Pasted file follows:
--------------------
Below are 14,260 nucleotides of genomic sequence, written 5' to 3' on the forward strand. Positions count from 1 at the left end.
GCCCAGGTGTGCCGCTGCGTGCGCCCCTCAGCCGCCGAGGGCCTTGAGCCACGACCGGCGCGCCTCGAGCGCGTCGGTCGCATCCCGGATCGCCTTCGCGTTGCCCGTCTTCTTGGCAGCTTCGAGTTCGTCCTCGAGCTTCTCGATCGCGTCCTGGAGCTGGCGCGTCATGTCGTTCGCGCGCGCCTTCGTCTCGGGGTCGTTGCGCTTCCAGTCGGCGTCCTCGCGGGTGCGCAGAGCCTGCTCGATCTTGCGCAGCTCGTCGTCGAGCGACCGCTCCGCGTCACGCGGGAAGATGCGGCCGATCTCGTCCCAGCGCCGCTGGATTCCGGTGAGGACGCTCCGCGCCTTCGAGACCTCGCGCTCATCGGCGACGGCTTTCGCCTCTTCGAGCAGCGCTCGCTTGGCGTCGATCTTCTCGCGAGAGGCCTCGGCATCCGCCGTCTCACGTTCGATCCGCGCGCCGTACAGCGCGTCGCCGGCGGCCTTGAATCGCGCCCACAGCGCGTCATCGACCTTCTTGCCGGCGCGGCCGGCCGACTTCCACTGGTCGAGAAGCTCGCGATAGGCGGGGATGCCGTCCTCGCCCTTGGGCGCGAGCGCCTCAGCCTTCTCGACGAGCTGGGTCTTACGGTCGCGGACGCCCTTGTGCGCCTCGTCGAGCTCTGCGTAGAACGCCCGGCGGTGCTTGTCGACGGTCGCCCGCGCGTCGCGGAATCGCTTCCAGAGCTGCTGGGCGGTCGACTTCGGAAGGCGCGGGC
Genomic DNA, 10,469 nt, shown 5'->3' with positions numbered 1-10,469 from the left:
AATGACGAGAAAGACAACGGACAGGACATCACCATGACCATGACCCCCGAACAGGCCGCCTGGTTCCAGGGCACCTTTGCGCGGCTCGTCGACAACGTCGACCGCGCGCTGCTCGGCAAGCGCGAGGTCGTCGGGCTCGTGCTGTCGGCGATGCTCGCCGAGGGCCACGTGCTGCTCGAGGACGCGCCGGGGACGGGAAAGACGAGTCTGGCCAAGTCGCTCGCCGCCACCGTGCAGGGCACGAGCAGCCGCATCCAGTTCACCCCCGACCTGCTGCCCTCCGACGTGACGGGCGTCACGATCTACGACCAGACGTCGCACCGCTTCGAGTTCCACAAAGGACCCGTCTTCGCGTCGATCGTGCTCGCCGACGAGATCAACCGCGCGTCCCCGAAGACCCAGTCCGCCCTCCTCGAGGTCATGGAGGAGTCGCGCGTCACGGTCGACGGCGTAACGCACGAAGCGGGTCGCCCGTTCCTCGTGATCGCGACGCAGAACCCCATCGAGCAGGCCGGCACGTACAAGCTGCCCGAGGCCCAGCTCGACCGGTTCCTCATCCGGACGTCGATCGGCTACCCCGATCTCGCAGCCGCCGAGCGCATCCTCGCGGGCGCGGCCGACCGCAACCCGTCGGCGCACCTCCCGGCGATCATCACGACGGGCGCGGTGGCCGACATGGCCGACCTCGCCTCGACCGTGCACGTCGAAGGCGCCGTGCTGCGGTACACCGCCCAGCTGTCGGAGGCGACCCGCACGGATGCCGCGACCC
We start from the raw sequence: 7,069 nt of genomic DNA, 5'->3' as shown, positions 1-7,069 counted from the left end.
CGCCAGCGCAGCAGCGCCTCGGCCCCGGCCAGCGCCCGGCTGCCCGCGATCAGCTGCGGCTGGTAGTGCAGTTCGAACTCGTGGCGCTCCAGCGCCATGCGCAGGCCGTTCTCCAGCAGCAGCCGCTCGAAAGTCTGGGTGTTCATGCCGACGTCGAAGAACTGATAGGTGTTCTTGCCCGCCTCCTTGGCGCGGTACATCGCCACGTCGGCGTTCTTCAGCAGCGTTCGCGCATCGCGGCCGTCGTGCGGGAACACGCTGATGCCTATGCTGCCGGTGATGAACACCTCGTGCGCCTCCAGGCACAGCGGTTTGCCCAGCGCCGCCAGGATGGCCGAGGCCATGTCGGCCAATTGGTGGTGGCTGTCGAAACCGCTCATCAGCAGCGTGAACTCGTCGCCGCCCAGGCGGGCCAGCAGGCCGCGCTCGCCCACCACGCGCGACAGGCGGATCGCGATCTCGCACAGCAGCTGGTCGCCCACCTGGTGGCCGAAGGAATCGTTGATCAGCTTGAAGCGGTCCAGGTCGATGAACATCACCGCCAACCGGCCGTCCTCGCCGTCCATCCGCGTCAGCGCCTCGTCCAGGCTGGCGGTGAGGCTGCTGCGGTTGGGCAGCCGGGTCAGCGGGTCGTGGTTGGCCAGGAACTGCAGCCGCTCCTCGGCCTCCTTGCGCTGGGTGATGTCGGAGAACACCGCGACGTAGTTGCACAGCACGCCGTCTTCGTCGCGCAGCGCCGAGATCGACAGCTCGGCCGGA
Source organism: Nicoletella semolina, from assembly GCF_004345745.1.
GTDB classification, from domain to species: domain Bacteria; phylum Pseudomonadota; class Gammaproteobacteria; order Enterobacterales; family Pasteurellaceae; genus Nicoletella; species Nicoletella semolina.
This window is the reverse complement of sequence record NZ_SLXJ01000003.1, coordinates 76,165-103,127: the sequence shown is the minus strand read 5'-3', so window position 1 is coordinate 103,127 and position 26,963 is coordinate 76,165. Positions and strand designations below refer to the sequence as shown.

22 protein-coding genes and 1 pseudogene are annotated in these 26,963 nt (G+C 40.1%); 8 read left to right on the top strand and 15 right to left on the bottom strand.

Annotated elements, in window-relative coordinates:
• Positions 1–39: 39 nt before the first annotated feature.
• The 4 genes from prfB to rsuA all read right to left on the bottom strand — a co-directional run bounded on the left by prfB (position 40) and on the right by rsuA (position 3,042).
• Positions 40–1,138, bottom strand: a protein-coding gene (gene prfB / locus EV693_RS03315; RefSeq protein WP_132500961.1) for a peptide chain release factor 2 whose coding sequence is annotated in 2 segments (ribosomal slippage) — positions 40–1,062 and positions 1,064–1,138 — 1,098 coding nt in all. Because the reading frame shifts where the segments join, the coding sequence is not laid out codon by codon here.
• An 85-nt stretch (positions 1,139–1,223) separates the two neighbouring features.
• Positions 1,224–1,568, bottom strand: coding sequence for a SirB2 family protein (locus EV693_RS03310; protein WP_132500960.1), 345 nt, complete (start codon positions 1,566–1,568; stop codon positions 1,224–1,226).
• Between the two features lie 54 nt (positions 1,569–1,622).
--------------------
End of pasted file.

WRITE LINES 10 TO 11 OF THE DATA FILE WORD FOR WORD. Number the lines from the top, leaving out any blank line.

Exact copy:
22 protein-coding genes and 1 pseudogene are annotated in these 26,963 nt (G+C 40.1%); 8 read left to right on the top strand and 15 right to left on the bottom strand.

Annotated elements, in window-relative coordinates: